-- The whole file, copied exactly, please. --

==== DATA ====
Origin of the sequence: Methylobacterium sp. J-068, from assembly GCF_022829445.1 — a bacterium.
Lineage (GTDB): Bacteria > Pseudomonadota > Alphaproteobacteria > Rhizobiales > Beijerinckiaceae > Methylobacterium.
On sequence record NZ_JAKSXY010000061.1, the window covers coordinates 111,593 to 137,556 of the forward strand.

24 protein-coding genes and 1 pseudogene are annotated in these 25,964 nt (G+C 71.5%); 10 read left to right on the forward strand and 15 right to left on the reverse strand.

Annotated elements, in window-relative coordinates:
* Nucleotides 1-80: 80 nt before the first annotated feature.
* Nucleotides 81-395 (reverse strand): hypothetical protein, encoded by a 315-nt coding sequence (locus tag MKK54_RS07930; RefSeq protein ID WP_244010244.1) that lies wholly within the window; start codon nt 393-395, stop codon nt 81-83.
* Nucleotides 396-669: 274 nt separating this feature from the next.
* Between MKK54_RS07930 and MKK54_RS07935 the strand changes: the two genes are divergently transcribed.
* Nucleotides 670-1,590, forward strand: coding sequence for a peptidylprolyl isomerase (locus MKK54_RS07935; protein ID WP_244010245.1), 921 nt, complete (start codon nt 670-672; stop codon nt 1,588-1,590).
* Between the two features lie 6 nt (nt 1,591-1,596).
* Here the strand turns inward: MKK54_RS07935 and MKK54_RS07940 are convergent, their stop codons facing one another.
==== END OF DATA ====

Origin of the sequence: Methylobacterium sp. J-068, from assembly GCF_022829445.1 — a bacterium.
Lineage (GTDB): Bacteria > Pseudomonadota > Alphaproteobacteria > Rhizobiales > Beijerinckiaceae > Methylobacterium.
On sequence record NZ_JAKSXY010000061.1, the window covers coordinates 111,593 to 137,556 of the forward strand.

24 protein-coding genes and 1 pseudogene are annotated in these 25,964 nt (G+C 71.5%); 10 read left to right on the forward strand and 15 right to left on the reverse strand.

Annotated elements, in window-relative coordinates:
* Nucleotides 1-80: 80 nt before the first annotated feature.
* Nucleotides 81-395 (reverse strand): hypothetical protein, encoded by a 315-nt coding sequence (locus tag MKK54_RS07930; RefSeq protein ID WP_244010244.1) that lies wholly within the window; start codon nt 393-395, stop codon nt 81-83.
* Nucleotides 396-669: 274 nt separating this feature from the next.
* Between MKK54_RS07930 and MKK54_RS07935 the strand changes: the two genes are divergently transcribed.
* Nucleotides 670-1,590, forward strand: coding sequence for a peptidylprolyl isomerase (locus MKK54_RS07935; protein ID WP_244010245.1), 921 nt, complete (start codon nt 670-672; stop codon nt 1,588-1,590).
* Between the two features lie 6 nt (nt 1,591-1,596).
* Here the strand turns inward: MKK54_RS07935 and MKK54_RS07940 are convergent, their stop codons facing one another.